Milan

Michelangelo Pistoletto

Galleria Christian Stein | Milan

Michelangelo Pistoletto’s most recent—and most extraordinary—work is entitled La Giuria (The Jury), 1962–2006. A large mirror with a photographic image silk-screened onto its surface, more than thirty feet in length and eight feet in height, the piece almost entirely covered the longest wall of the gallery. This large reflective surface, divided into eight sheets, neither rested against the wall nor touched the floor, unlike nearly all his earlier mirrors, which merge mimetically with the space their reflection duplicates. Approaching visitors were kept at a distance thanks to the large white pedestal on which the mirror was mounted, which literally kept them away from its surface and from the scene represented on it: seven men and two women seated in an arcing line, their backs to the viewer (the three figures at the left and one on the right seen in profile). Thus, gallery visitors standing before the work saw their reflections within the arc—we observed ourselves being observed by the nine sitters, judged, examined, monitored.

Perhaps the apparent continuity between his past mirrors’ reflected space and the actual space of the gallery accounts for why, in the ’60s, Pistoletto was sometimes pigeonholed as a Pop artist. But with The Jury, the artist no longer seeks an effect of continuity, however fictitious; on the contrary, the work instills a sense of detachment, indeed comes alive through the act of separation it performs. But at the same time, like his earlier mirror pieces it evokes an interaction that can be highly unsettling.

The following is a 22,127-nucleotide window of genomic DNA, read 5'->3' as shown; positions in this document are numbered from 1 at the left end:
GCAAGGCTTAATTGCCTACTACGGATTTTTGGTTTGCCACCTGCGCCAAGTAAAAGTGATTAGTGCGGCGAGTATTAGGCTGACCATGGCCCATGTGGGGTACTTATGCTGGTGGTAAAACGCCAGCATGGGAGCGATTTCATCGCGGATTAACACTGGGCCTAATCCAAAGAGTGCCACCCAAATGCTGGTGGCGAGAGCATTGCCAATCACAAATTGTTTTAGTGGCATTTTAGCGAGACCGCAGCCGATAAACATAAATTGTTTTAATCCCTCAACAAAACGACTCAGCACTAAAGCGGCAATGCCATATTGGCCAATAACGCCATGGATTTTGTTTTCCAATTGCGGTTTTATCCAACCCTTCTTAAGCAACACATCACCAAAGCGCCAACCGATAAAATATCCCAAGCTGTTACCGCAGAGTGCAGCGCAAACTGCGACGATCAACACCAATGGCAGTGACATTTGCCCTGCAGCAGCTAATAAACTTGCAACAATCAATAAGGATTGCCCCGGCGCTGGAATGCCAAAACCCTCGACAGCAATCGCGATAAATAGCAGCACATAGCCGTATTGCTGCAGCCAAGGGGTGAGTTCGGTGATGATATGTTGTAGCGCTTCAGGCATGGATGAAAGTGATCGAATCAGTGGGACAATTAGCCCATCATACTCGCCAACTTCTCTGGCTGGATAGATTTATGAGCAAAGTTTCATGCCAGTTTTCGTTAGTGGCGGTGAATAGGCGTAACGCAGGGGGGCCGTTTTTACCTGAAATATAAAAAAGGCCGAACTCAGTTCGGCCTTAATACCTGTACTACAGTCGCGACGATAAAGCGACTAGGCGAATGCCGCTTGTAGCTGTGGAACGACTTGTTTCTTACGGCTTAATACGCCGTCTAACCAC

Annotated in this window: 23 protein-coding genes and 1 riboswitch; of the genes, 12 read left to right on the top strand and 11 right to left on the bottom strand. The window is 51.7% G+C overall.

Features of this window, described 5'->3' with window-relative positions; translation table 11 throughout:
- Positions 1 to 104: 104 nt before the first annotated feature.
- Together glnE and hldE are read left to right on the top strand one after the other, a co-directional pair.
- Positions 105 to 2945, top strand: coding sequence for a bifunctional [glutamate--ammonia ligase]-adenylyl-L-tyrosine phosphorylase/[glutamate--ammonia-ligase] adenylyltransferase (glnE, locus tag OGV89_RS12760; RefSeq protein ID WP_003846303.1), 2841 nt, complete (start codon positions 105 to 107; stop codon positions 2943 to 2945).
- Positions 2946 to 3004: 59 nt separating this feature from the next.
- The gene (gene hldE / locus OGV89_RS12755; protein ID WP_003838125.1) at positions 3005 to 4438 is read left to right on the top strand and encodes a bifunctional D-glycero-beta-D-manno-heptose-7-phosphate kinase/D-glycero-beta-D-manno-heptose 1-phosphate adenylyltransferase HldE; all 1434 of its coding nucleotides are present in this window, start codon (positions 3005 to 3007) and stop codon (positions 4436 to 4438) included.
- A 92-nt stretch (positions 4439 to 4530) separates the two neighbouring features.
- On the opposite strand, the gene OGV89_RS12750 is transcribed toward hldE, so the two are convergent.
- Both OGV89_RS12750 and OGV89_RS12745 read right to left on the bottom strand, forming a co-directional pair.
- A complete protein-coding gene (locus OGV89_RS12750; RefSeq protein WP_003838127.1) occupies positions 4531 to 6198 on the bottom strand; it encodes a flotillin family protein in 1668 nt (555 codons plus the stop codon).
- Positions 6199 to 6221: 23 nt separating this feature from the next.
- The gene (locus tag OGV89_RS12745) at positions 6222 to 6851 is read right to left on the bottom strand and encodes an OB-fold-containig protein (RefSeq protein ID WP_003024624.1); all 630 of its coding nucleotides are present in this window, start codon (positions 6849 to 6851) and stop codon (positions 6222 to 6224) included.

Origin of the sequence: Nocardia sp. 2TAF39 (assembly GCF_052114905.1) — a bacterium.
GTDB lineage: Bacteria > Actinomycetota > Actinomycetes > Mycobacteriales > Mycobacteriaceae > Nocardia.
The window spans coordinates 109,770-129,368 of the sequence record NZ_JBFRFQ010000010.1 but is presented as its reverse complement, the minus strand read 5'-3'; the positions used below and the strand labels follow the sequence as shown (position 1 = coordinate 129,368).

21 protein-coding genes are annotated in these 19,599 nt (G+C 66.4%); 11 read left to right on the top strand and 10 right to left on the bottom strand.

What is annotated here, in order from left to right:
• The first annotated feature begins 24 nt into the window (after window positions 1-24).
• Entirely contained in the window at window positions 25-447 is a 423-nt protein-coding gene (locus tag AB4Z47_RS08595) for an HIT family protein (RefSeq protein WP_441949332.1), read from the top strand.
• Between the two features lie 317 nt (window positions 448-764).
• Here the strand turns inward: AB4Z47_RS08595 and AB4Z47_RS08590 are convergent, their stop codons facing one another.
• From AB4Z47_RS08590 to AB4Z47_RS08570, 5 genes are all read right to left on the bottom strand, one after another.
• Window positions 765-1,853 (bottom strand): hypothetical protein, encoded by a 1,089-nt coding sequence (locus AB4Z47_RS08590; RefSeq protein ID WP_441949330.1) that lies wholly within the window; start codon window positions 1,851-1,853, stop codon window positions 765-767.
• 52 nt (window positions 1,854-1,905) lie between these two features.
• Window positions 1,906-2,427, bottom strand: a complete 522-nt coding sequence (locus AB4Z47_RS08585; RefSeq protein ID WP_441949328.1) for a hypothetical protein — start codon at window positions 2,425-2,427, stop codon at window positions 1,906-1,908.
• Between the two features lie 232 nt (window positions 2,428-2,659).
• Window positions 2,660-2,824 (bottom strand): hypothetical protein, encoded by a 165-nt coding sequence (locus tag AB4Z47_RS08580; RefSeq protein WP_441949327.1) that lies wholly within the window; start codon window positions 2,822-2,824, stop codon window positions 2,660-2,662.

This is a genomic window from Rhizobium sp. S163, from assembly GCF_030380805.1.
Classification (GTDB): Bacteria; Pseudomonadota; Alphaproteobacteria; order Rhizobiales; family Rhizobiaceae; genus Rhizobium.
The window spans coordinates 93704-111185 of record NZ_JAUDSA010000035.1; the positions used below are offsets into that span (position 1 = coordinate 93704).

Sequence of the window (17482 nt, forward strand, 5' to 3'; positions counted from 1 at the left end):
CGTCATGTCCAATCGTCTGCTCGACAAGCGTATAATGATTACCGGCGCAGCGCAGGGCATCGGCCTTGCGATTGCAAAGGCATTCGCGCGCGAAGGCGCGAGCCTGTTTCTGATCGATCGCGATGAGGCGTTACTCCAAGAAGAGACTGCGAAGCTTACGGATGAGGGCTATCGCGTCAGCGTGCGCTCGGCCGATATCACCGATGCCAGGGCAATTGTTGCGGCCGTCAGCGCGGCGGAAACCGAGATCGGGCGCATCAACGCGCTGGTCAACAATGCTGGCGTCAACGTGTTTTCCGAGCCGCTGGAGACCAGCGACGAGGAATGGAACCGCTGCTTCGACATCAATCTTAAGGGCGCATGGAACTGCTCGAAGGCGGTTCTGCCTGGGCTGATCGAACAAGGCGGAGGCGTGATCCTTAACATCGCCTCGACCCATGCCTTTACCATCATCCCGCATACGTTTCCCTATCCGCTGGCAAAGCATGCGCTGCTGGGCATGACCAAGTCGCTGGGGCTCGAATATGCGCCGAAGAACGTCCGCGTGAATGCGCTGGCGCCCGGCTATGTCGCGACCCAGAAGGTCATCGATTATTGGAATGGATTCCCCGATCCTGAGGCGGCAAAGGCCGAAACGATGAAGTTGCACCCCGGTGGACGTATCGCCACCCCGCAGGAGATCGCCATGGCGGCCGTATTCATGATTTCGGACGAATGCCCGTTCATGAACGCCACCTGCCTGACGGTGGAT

Pistoletto took the original photograph for The Jury at the thesis examination of Eva Kaia, a student at a Polish art academy. Rephotographed and configured in the format described above, the image becomes a magnified metaphor, related to the very idea of judgment, examination, and control, as the title has so many possible interpretations. The jury might be awarding a prize or sitting in judgment in a courtroom; its deliberations can lead to gratification or condemnation. This might even be a “people’s tribunal,” given that the jurors, dressed in civilian clothes, are seated on ordinary chairs. But those chairs are no different from the ones used in schools throughout the world and thus bring to mind the assessments teachers make to award a prize to the best student. We experience the very situation of judging and being judged as disturbingly ambiguous, and the imposing dimensions and unusual position of the mirror serve to accentuate the sense of subjection that it involves.

This disquieting openness to interpretation is what makes The Jury so powerful. It is astonishing how Pistoletto is able to return to his own familiar means of expression and yet make it function in a different way—as charged with meaning as anything he’s ever done: a true “reinvention of the medium,” to borrow Rosalind Krauss’s phrase.

Giorgio Verzotti

Translated from Italian by Marguerite Shore.